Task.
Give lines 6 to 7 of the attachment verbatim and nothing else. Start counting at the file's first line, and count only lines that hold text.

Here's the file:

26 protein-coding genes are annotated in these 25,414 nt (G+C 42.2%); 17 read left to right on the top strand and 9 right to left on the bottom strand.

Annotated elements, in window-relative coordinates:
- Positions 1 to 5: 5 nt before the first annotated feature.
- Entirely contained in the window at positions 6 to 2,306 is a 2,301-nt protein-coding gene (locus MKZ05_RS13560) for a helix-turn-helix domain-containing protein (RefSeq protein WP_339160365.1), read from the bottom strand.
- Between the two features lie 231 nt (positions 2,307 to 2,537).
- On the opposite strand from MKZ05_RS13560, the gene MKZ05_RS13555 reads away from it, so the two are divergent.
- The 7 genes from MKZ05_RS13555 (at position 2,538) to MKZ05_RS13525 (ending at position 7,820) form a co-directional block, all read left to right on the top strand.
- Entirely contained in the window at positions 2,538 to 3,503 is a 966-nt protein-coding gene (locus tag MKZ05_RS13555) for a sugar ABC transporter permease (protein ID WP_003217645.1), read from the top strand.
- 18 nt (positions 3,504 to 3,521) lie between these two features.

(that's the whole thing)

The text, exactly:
- On the opposite strand from MKZ05_RS13560, the gene MKZ05_RS13555 reads away from it, so the two are divergent.
- The 7 genes from MKZ05_RS13555 (at position 2,538) to MKZ05_RS13525 (ending at position 7,820) form a co-directional block, all read left to right on the top strand.